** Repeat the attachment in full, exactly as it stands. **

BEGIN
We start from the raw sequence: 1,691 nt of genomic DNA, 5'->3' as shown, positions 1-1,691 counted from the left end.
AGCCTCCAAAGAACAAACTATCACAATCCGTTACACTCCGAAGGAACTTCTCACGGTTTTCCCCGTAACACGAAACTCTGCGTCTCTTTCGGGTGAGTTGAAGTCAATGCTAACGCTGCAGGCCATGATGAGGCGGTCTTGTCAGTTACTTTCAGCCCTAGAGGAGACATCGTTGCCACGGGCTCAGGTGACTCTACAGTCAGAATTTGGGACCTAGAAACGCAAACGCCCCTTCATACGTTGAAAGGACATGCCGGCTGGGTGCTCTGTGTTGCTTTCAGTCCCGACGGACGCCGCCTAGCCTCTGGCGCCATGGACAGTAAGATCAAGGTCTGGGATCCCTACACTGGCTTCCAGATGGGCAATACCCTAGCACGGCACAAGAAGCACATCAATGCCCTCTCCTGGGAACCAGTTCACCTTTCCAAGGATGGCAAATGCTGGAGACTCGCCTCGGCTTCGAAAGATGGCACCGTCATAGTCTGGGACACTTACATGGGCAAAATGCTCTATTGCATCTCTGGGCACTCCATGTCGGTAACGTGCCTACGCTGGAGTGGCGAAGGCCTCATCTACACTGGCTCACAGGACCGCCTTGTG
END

We start from the raw sequence: 1,691 nt of genomic DNA, 5'->3' as shown, positions 1-1,691 counted from the left end.
AGCCTCCAAAGAACAAACTATCACAATCCGTTACACTCCGAAGGAACTTCTCACGGTTTTCCCCGTAACACGAAACTCTGCGTCTCTTTCGGGTGAGTTGAAGTCAATGCTAACGCTGCAGGCCATGATGAGGCGGTCTTGTCAGTTACTTTCAGCCCTAGAGGAGACATCGTTGCCACGGGCTCAGGTGACTCTACAGTCAGAATTTGGGACCTAGAAACGCAAACGCCCCTTCATACGTTGAAAGGACATGCCGGCTGGGTGCTCTGTGTTGCTTTCAGTCCCGACGGACGCCGCCTAGCCTCTGGCGCCATGGACAGTAAGATCAAGGTCTGGGATCCCTACACTGGCTTCCAGATGGGCAATACCCTAGCACGGCACAAGAAGCACATCAATGCCCTCTCCTGGGAACCAGTTCACCTTTCCAAGGATGGCAAATGCTGGAGACTCGCCTCGGCTTCGAAAGATGGCACCGTCATAGTCTGGGACACTTACATGGGCAAAATGCTCTATTGCATCTCTGGGCACTCCATGTCGGTAACGTGCCTACGCTGGAGTGGCGAAGGCCTCATCTACACTGGCTCACAGGACCGCCTTGTG